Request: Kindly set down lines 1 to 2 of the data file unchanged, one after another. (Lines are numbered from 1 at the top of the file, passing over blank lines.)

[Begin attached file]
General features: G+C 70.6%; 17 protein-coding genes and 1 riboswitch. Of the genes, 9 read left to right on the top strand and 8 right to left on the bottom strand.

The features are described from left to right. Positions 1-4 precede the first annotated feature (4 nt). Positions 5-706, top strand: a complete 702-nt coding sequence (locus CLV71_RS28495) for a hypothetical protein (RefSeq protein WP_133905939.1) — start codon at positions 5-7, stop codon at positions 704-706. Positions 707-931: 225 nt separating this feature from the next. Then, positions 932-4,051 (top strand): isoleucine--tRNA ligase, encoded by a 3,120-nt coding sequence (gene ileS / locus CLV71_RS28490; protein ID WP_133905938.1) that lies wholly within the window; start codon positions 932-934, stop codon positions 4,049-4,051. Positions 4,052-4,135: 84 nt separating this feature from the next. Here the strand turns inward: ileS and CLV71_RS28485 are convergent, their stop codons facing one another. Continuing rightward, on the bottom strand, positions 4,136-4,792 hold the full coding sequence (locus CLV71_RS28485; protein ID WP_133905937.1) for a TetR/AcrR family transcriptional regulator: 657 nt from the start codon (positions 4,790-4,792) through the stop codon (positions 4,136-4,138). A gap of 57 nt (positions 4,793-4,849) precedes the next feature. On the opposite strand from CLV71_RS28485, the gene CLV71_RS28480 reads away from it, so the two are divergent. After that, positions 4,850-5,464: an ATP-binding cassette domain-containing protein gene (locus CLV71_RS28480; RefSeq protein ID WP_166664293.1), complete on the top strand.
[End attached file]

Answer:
General features: G+C 70.6%; 17 protein-coding genes and 1 riboswitch. Of the genes, 9 read left to right on the top strand and 8 right to left on the bottom strand.

The features are described from left to right. Positions 1-4 precede the first annotated feature (4 nt). Positions 5-706, top strand: a complete 702-nt coding sequence (locus CLV71_RS28495) for a hypothetical protein (RefSeq protein WP_133905939.1) — start codon at positions 5-7, stop codon at positions 704-706. Positions 707-931: 225 nt separating this feature from the next. Then, positions 932-4,051 (top strand): isoleucine--tRNA ligase, encoded by a 3,120-nt coding sequence (gene ileS / locus CLV71_RS28490; protein ID WP_133905938.1) that lies wholly within the window; start codon positions 932-934, stop codon positions 4,049-4,051. Positions 4,052-4,135: 84 nt separating this feature from the next. Here the strand turns inward: ileS and CLV71_RS28485 are convergent, their stop codons facing one another. Continuing rightward, on the bottom strand, positions 4,136-4,792 hold the full coding sequence (locus CLV71_RS28485; protein ID WP_133905937.1) for a TetR/AcrR family transcriptional regulator: 657 nt from the start codon (positions 4,790-4,792) through the stop codon (positions 4,136-4,138). A gap of 57 nt (positions 4,793-4,849) precedes the next feature. On the opposite strand from CLV71_RS28485, the gene CLV71_RS28480 reads away from it, so the two are divergent. After that, positions 4,850-5,464: an ATP-binding cassette domain-containing protein gene (locus CLV71_RS28480; RefSeq protein ID WP_166664293.1), complete on the top strand.